Archer had always shared this view: in his heart he thought Lefferts despicable. But to love Ellen Olenska was not to become a man like Lefferts: for the first time Archer found himself face to face with the dread argument of the individual case. Ellen Olenska was like no other woman, he was like no other man: their situation, therefore, resembled no one else's, and they were answerable to no tribunal but that of their own judgment.
Yes, but in ten minutes more he would be mounting his own doorstep; and there were May, and habit, and honour, and all the old decencies that he and his people had always believed in ...
At his corner he hesitated, and then walked on down Fifth Avenue.
Ahead of him, in the winter night, loomed a big unlit house. As he drew near he thought how often he had seen it blazing with lights, its steps awninged and carpeted, and carriages waiting in double line to draw up at the curbstone. It was in the conservatory that stretched its dead–black bulk down the side street that he had taken his first kiss from May; it was under the myriad candles of the ball–room that he had seen her appear, tall and silver–shining as a young Diana.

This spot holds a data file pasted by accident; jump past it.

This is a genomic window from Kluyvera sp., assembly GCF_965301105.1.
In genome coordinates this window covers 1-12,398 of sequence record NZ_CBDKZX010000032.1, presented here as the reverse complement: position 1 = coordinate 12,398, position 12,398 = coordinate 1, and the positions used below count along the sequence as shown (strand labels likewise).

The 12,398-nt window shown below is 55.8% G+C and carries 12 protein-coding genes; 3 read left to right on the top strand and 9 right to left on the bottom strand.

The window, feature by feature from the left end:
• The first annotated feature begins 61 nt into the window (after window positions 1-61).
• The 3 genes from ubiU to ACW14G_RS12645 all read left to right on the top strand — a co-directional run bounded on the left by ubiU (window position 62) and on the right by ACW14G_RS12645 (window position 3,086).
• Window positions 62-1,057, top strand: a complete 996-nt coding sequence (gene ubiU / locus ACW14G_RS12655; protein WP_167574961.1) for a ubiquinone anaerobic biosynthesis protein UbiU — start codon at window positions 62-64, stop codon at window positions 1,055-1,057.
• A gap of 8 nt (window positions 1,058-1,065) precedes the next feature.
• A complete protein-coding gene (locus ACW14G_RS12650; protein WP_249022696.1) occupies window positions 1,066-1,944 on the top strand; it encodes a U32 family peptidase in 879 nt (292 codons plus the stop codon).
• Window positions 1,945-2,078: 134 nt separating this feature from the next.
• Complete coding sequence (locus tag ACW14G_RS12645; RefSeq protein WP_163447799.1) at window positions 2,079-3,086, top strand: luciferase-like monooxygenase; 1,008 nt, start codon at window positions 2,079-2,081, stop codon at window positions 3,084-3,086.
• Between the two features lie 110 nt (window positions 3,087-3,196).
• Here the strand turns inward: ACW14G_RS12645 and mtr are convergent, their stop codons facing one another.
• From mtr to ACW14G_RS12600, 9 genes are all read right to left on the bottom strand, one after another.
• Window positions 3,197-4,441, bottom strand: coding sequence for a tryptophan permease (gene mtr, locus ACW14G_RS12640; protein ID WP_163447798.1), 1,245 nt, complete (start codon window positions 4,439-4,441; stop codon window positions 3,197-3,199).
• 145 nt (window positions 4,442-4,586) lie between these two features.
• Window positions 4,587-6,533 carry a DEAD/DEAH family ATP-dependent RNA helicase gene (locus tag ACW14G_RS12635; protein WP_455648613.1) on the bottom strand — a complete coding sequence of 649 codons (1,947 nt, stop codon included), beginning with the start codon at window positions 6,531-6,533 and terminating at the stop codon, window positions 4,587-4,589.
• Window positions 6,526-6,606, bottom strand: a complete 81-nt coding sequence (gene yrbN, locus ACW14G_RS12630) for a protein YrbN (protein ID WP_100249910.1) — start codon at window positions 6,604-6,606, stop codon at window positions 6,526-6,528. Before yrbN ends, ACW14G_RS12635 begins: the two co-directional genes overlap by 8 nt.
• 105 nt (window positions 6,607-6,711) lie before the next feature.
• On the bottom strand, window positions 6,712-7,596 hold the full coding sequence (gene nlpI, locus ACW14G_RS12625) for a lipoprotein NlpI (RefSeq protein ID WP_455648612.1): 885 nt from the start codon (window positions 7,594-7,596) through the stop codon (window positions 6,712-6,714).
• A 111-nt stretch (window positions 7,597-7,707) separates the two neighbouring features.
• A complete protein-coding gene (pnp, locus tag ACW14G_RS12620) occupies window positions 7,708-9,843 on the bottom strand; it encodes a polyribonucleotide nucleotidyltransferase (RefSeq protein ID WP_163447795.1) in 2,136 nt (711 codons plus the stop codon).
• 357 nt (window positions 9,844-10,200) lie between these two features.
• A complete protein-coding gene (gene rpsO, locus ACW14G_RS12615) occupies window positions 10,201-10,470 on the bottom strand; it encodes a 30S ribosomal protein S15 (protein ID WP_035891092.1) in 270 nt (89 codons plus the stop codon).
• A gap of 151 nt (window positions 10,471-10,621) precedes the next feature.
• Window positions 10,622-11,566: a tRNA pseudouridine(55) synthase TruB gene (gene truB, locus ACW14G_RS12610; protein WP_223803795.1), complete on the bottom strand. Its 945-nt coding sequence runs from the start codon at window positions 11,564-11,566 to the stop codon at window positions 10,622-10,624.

Now the house was as dark as the grave, except for a faint flare of gas in the basement, and a light in one upstairs room where the blind had not been lowered. As Archer reached the corner he saw that the carriage standing at the door was Mrs. Manson Mingott's. What an opportunity for Sillerton Jackson, if he should chance to pass! Archer had been greatly moved by old Catherine's account of Madame Olenska's attitude toward Mrs. Beaufort; it made the righteous reprobation of New York seem like a passing by on the other side. But he knew well enough what construction the clubs and drawing–rooms would put on Ellen Olenska's visits to her cousin.
He paused and looked up at the lighted window. No doubt the two women were sitting together in that room: Beaufort had probably sought consolation elsewhere. There were even rumours that he had left New York with Fanny Ring; but Mrs. Beaufort's attitude made the report seem improbable.
Archer had the nocturnal perspective of Fifth Avenue almost to himself. At that hour most people were indoors, dressing for dinner; and he was secretly glad that Ellen's exit was likely to be unobserved. As the thought passed through his mind the door opened, and she came out. Behind her was a faint light, such as might have been carried down the stairs to show her the way. She turned to say a word to some one; then the door closed, and she came down the steps.
"Ellen," he said in a low voice, as she reached the pavement.